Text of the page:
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253. txjac
Quoting 244. hurricanes2018:
new fall pictures!


When taking pictures like that dont you wish you could remove the cars and powerlines? I see some beautiful sunsets where I live, take pictures but then wish there werent cars and poles and stores and stuff.
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Quoting 245. LargoFl:
well perhaps we should look to the sun........

We have. It's not the Sun.
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Quoting 246. gatorman98:
Already bored to tears...


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Quoting 241. LargoFl:
A serious Question if I may..lets say Global Cooling begins to rear its head say 10 years from now..How exactly would we know and what effects would we begin seeing?....would winters be longer and colder as the years went by and shorter cooler summers?..or no...we would just see global temps fall overall?....with the current global warming if I may..I dont see hotter summers and warmer winters..matter of fact I hardly notice the warming at all...how about You folks??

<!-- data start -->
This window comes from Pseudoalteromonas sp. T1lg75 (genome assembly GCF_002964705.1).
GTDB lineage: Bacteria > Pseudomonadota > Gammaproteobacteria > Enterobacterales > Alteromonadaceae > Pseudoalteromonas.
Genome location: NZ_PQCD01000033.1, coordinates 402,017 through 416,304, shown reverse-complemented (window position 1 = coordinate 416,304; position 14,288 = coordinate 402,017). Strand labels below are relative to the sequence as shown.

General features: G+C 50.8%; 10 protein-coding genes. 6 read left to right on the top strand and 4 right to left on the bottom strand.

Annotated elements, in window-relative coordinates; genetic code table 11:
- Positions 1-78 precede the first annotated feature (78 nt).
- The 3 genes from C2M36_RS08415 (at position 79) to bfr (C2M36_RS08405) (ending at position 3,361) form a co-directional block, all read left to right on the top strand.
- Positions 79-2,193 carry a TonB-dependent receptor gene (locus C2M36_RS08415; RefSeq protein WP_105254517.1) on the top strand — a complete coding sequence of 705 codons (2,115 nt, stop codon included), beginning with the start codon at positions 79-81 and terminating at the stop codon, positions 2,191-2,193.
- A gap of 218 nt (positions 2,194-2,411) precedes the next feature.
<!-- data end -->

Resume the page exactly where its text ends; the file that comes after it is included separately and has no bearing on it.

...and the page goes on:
If giant, invisible space monkeys began destroying things, how would we know it was them and not entropy demanding a raise? Huh?
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# 245

A er, LOL, graph from Anthony is not er, valid here, nor there, nor anywhere, friendo

http://wattsupwiththat.files.wordpress.com/2013/0 4/archibald_1749_2049_projected_solar_cycle.png

Energy from the Sun Has Not Increased